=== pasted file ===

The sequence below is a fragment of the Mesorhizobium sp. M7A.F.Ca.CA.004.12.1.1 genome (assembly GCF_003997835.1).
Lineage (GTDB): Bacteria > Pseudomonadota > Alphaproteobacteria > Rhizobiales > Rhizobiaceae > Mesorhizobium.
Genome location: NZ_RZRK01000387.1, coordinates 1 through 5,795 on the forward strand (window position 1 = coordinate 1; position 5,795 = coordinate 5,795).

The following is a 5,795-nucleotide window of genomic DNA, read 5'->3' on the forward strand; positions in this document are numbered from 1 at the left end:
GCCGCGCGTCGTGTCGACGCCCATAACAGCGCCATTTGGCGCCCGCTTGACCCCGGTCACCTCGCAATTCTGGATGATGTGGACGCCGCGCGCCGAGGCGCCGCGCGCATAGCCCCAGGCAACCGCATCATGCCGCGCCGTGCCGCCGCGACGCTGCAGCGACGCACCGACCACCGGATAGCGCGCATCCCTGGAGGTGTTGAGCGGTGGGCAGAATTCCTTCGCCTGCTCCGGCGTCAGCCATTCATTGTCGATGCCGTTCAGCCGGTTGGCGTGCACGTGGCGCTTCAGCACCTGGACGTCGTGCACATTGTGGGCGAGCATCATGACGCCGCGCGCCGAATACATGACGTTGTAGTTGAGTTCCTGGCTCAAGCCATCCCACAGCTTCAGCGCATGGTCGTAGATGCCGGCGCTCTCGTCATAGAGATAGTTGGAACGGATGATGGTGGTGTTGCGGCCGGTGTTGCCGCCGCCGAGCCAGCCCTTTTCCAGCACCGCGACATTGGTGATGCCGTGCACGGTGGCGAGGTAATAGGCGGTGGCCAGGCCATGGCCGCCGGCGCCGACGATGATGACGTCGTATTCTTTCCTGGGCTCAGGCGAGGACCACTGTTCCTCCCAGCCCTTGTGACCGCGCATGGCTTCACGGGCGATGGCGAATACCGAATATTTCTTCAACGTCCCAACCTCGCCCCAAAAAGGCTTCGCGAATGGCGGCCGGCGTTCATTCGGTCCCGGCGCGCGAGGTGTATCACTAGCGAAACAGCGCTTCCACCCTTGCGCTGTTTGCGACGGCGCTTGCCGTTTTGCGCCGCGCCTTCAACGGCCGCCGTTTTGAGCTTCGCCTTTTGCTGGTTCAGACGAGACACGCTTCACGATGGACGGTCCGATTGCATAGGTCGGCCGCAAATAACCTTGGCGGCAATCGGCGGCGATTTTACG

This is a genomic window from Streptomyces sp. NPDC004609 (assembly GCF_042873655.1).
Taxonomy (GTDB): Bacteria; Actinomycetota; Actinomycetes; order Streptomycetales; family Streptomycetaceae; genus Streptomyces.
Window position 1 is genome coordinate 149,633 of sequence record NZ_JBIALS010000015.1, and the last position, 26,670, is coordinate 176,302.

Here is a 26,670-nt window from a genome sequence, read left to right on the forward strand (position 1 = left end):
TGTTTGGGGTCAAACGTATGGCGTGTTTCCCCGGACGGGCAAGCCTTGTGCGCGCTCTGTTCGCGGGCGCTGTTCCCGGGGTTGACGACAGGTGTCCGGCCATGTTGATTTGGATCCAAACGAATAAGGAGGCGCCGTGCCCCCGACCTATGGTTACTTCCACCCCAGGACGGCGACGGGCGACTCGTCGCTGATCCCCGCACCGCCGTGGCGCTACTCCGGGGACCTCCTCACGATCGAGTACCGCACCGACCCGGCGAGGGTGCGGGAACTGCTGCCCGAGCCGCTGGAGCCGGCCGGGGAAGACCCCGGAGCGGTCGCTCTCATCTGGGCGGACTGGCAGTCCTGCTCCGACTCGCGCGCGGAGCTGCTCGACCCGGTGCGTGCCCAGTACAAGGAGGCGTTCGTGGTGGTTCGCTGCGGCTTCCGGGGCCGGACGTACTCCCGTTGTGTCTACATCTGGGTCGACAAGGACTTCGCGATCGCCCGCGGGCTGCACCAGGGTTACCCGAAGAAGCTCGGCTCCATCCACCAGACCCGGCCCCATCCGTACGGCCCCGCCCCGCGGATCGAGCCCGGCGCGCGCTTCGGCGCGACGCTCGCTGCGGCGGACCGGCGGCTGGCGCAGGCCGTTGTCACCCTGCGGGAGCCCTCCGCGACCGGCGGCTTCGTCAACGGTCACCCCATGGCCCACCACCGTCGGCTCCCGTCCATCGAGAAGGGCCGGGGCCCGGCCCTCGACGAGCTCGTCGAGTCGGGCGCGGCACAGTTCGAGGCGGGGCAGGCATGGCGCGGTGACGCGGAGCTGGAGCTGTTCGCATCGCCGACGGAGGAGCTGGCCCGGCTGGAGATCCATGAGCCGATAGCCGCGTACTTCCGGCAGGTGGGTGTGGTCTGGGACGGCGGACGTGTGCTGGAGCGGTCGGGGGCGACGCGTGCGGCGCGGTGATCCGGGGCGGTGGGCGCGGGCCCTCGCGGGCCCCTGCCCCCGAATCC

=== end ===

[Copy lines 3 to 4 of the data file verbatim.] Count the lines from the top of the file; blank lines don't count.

Genome location: NZ_RZRK01000387.1, coordinates 1 through 5,795 on the forward strand (window position 1 = coordinate 1; position 5,795 = coordinate 5,795).

The following is a 5,795-nucleotide window of genomic DNA, read 5'->3' on the forward strand; positions in this document are numbered from 1 at the left end: